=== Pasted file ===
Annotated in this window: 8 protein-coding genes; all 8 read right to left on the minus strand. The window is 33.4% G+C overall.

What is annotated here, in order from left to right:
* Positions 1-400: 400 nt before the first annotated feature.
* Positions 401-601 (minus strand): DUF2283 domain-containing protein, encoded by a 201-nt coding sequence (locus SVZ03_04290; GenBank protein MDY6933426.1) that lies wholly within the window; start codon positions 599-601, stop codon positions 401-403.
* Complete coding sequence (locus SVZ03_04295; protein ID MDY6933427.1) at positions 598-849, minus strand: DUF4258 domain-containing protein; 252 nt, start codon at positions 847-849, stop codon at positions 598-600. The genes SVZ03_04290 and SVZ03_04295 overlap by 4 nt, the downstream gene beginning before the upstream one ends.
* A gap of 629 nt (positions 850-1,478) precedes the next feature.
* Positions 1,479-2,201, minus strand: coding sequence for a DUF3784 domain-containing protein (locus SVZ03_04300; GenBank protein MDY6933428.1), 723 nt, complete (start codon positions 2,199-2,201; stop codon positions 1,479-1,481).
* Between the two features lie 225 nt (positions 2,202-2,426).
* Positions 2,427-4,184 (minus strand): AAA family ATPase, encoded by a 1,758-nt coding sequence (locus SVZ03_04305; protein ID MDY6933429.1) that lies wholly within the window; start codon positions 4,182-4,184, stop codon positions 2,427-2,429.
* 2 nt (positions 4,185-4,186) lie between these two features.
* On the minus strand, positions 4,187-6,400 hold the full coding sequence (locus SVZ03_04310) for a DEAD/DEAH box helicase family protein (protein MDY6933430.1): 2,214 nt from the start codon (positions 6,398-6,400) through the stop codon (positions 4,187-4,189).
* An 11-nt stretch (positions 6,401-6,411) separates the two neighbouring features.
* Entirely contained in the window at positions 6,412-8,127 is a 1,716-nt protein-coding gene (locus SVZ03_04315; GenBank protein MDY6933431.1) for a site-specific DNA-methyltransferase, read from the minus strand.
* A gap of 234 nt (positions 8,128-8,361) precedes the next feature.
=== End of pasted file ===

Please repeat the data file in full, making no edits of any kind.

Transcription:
Annotated in this window: 8 protein-coding genes; all 8 read right to left on the minus strand. The window is 33.4% G+C overall.

What is annotated here, in order from left to right:
* Positions 1-400: 400 nt before the first annotated feature.
* Positions 401-601 (minus strand): DUF2283 domain-containing protein, encoded by a 201-nt coding sequence (locus SVZ03_04290; GenBank protein MDY6933426.1) that lies wholly within the window; start codon positions 599-601, stop codon positions 401-403.
* Complete coding sequence (locus SVZ03_04295; protein ID MDY6933427.1) at positions 598-849, minus strand: DUF4258 domain-containing protein; 252 nt, start codon at positions 847-849, stop codon at positions 598-600. The genes SVZ03_04290 and SVZ03_04295 overlap by 4 nt, the downstream gene beginning before the upstream one ends.
* A gap of 629 nt (positions 850-1,478) precedes the next feature.
* Positions 1,479-2,201, minus strand: coding sequence for a DUF3784 domain-containing protein (locus SVZ03_04300; GenBank protein MDY6933428.1), 723 nt, complete (start codon positions 2,199-2,201; stop codon positions 1,479-1,481).
* Between the two features lie 225 nt (positions 2,202-2,426).
* Positions 2,427-4,184 (minus strand): AAA family ATPase, encoded by a 1,758-nt coding sequence (locus SVZ03_04305; protein ID MDY6933429.1) that lies wholly within the window; start codon positions 4,182-4,184, stop codon positions 2,427-2,429.
* 2 nt (positions 4,185-4,186) lie between these two features.
* On the minus strand, positions 4,187-6,400 hold the full coding sequence (locus SVZ03_04310) for a DEAD/DEAH box helicase family protein (protein MDY6933430.1): 2,214 nt from the start codon (positions 6,398-6,400) through the stop codon (positions 4,187-4,189).
* An 11-nt stretch (positions 6,401-6,411) separates the two neighbouring features.
* Entirely contained in the window at positions 6,412-8,127 is a 1,716-nt protein-coding gene (locus SVZ03_04315; GenBank protein MDY6933431.1) for a site-specific DNA-methyltransferase, read from the minus strand.
* A gap of 234 nt (positions 8,128-8,361) precedes the next feature.